Jeff Vogel, creator of a mountain of indie RPGs such as Avadon and Geneforge, warns that the indie bubble is primed to burst. “I've been threatening to write about the popping of the Indie bubble for some time,” Vogel says on his blog. “Everything has finally started to come together. It's a miserable thing to have to talk about, but the conversation is long overdue.”
It’s a bit gloomy, but he’s not just spouting doom. He does reckon that the current model is unsustainable, though, and that a shakeout is due.
“The problem is too many games,” Vogel says. After the likes of Minecraft and Braid, leaving big industry jobs or simply never going into them seemed like a good prospect for developers because it was possible to make a highly successful game without massive teams or publisher backing. But so many developers took that path, and now the market is saturated.
“This wouldn't be a problem if there were a demand, but there's not,” he continues. “After all, almost 40% of games bought on Steam don't get tried.” I don’t even want to look at my Steam library right now. If it’s not a game I’ve reviewed, there’s a good chance it’s not been finished. And at least a possibility that it hasn’t been touched, especially if it was bought impulsively or in a bundle.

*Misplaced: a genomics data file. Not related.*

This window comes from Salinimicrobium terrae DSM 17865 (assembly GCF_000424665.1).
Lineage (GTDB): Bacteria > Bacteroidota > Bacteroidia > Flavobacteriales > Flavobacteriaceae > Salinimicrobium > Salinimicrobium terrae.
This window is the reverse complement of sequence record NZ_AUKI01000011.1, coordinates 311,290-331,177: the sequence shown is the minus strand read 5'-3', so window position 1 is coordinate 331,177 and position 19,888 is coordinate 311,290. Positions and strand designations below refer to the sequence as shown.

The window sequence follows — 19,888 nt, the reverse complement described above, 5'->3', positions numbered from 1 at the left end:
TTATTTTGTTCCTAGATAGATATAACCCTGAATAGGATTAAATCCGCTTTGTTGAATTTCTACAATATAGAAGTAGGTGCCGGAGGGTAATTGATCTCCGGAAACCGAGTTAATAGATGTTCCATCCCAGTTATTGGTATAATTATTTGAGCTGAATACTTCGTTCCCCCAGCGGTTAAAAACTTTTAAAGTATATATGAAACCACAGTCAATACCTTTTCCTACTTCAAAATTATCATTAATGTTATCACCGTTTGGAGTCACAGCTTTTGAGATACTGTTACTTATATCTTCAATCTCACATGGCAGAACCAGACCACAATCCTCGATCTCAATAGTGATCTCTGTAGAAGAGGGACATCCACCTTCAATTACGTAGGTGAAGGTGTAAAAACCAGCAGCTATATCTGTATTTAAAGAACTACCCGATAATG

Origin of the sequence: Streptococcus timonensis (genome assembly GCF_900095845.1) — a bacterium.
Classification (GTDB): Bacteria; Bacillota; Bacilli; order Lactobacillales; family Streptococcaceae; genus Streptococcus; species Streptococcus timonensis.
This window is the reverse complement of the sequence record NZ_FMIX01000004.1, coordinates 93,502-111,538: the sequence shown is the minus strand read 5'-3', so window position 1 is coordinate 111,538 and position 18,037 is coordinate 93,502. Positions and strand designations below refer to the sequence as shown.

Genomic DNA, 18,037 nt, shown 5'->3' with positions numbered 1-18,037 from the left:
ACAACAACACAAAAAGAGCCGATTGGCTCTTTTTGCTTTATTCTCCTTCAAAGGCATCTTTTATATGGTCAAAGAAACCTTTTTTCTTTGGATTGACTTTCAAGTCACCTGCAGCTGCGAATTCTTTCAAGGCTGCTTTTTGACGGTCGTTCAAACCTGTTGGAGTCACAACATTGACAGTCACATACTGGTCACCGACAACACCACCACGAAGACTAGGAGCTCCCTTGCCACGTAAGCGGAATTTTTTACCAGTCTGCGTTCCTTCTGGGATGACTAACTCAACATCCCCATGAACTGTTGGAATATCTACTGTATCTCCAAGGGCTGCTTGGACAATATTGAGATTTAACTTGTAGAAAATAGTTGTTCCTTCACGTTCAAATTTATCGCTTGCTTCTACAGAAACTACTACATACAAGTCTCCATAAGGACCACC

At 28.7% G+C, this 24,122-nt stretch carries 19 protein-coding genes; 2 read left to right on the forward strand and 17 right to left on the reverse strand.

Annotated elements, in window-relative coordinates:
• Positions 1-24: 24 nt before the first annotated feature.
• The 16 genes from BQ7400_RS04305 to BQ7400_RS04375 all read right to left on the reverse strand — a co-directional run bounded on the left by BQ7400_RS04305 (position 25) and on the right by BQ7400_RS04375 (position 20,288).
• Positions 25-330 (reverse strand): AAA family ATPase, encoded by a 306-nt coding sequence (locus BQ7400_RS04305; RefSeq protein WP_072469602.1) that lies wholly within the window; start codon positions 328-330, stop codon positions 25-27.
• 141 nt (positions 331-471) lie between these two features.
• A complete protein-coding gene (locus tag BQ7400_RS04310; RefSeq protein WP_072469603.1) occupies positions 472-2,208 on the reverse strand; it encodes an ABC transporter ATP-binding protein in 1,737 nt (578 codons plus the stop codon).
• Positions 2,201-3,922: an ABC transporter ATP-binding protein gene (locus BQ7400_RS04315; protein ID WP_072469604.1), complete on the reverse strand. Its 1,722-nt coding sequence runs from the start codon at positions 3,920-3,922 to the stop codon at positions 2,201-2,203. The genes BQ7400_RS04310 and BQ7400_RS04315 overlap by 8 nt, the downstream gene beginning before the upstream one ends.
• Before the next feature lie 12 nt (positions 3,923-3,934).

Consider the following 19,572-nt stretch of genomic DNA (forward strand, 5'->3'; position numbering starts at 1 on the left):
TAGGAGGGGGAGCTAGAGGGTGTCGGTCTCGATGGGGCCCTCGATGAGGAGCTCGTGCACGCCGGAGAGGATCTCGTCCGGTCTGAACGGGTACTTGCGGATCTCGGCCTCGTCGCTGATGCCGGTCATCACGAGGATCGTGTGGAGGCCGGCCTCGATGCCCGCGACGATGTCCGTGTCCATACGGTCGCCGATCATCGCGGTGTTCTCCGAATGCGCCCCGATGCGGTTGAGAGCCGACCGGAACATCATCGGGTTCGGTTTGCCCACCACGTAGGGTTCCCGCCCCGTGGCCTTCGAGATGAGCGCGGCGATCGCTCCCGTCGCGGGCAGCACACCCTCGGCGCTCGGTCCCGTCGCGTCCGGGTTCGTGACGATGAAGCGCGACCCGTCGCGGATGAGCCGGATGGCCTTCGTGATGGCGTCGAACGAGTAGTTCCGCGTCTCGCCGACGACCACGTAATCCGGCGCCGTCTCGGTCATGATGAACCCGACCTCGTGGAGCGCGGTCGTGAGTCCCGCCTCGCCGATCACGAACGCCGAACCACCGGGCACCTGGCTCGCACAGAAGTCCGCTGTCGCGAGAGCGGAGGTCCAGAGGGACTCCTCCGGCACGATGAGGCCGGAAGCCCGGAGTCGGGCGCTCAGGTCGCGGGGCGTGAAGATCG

And on the subject of sales… “As I write this, Humble Bundle is running two weeks of DAILY bundles,” he says. “That's, like, 3-10 full-length games a DAY. Spend a hundred bucks or so, and you'll get enough solid titles to keep you occupied for years. You should do it. It's a bargain. Then you'll only need to pay full price for the one game a year you really care about, and you won't need to worry about risking cash experimenting with new developers.
“Then, give it 2-3 years, and you won't have to worry about new developers, because there won't be any.”